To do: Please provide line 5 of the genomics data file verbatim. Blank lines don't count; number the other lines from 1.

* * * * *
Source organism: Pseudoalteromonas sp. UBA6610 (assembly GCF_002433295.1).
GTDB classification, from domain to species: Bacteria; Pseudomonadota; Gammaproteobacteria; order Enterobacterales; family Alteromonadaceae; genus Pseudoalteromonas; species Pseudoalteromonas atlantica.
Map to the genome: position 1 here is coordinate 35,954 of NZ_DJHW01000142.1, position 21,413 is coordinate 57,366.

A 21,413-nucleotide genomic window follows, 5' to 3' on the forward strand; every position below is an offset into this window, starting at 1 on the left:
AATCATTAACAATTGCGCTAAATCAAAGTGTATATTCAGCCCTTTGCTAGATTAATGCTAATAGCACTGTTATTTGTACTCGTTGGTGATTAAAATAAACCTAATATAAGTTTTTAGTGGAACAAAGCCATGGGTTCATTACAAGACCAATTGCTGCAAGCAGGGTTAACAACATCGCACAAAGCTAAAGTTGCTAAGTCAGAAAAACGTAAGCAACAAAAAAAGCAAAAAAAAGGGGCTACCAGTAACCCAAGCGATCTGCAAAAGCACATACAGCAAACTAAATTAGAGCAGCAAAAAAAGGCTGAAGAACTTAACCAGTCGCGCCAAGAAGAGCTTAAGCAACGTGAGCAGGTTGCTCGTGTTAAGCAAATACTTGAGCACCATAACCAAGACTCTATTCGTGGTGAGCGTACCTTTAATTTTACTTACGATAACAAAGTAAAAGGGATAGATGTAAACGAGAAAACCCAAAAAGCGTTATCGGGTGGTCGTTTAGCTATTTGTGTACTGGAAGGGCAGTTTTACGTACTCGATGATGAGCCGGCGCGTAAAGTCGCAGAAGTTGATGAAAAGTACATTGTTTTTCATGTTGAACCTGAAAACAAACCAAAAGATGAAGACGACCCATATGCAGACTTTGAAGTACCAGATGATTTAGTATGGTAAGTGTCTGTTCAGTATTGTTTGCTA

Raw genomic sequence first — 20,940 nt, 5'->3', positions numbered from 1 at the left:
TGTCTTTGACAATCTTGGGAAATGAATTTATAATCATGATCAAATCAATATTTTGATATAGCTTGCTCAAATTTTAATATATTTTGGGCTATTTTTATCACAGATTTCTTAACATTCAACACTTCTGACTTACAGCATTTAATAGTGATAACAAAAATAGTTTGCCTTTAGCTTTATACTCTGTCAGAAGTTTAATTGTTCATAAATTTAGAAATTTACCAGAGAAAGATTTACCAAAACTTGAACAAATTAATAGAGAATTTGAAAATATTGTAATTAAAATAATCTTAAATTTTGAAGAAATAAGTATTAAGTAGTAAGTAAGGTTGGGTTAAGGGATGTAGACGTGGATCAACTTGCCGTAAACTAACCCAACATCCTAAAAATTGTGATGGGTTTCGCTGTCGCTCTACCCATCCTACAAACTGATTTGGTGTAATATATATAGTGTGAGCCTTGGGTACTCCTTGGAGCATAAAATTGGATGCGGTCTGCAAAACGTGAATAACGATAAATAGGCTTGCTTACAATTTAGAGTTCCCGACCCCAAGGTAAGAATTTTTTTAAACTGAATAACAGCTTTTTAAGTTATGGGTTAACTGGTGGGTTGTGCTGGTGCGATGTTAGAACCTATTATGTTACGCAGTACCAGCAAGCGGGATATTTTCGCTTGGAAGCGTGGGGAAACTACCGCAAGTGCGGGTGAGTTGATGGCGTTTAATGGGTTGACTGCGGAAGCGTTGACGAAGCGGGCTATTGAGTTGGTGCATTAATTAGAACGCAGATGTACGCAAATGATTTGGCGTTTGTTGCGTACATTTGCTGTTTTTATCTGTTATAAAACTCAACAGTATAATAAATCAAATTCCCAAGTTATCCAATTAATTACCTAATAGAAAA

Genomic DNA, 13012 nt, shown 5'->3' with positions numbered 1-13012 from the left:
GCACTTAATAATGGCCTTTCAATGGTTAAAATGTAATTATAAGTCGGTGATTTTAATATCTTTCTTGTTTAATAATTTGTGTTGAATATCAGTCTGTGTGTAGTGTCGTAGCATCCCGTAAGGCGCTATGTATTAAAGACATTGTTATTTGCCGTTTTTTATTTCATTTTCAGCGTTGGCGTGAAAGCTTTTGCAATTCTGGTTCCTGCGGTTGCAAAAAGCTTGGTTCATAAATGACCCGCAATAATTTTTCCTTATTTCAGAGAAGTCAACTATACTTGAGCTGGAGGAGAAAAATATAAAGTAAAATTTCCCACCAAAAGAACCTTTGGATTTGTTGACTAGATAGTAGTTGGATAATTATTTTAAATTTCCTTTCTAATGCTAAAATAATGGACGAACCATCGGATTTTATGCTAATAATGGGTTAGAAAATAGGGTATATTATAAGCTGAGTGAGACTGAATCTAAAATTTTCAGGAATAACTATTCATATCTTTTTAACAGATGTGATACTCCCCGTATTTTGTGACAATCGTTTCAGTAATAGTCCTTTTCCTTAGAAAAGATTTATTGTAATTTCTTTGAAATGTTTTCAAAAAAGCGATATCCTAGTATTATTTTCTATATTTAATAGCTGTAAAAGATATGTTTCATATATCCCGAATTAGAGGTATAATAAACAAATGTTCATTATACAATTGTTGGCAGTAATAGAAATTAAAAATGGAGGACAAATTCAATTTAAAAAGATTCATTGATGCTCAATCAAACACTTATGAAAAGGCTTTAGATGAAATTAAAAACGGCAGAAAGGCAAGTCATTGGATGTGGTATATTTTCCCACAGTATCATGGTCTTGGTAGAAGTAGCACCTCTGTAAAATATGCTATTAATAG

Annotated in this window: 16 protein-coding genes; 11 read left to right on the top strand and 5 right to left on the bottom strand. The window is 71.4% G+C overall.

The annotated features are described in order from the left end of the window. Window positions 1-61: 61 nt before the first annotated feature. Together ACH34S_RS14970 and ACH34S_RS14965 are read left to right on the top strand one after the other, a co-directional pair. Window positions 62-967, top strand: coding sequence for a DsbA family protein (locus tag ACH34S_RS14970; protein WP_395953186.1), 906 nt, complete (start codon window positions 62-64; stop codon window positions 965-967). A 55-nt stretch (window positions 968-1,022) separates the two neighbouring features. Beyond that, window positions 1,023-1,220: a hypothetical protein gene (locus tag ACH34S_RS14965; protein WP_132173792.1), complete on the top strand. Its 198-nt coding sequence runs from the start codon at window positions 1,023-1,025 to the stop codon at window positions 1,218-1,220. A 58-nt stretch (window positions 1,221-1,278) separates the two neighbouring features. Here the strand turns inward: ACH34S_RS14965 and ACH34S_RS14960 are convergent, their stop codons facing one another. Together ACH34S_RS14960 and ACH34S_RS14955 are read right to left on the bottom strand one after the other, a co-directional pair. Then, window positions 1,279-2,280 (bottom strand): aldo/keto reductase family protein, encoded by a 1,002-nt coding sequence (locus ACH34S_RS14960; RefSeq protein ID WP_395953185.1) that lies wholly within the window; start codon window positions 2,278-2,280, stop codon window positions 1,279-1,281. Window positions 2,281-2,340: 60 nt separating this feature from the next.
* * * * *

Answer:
AATCATTAACAATTGCGCTAAATCAAAGTGTATATTCAGCCCTTTGCTAGATTAATGCTAATAGCACTGTTATTTGTACTCGTTGGTGATTAAAATAAACCTAATATAAGTTTTTAGTGGAACAAAGCCATGGGTTCATTACAAGACCAATTGCTGCAAGCAGGGTTAACAACATCGCACAAAGCTAAAGTTGCTAAGTCAGAAAAACGTAAGCAACAAAAAAAGCAAAAAAAAGGGGCTACCAGTAACCCAAGCGATCTGCAAAAGCACATACAGCAAACTAAATTAGAGCAGCAAAAAAAGGCTGAAGAACTTAACCAGTCGCGCCAAGAAGAGCTTAAGCAACGTGAGCAGGTTGCTCGTGTTAAGCAAATACTTGAGCACCATAACCAAGACTCTATTCGTGGTGAGCGTACCTTTAATTTTACTTACGATAACAAAGTAAAAGGGATAGATGTAAACGAGAAAACCCAAAAAGCGTTATCGGGTGGTCGTTTAGCTATTTGTGTACTGGAAGGGCAGTTTTACGTACTCGATGATGAGCCGGCGCGTAAAGTCGCAGAAGTTGATGAAAAGTACATTGTTTTTCATGTTGAACCTGAAAACAAACCAAAAGATGAAGACGACCCATATGCAGACTTTGAAGTACCAGATGATTTAGTATGGTAAGTGTCTGTTCAGTATTGTTTGCTA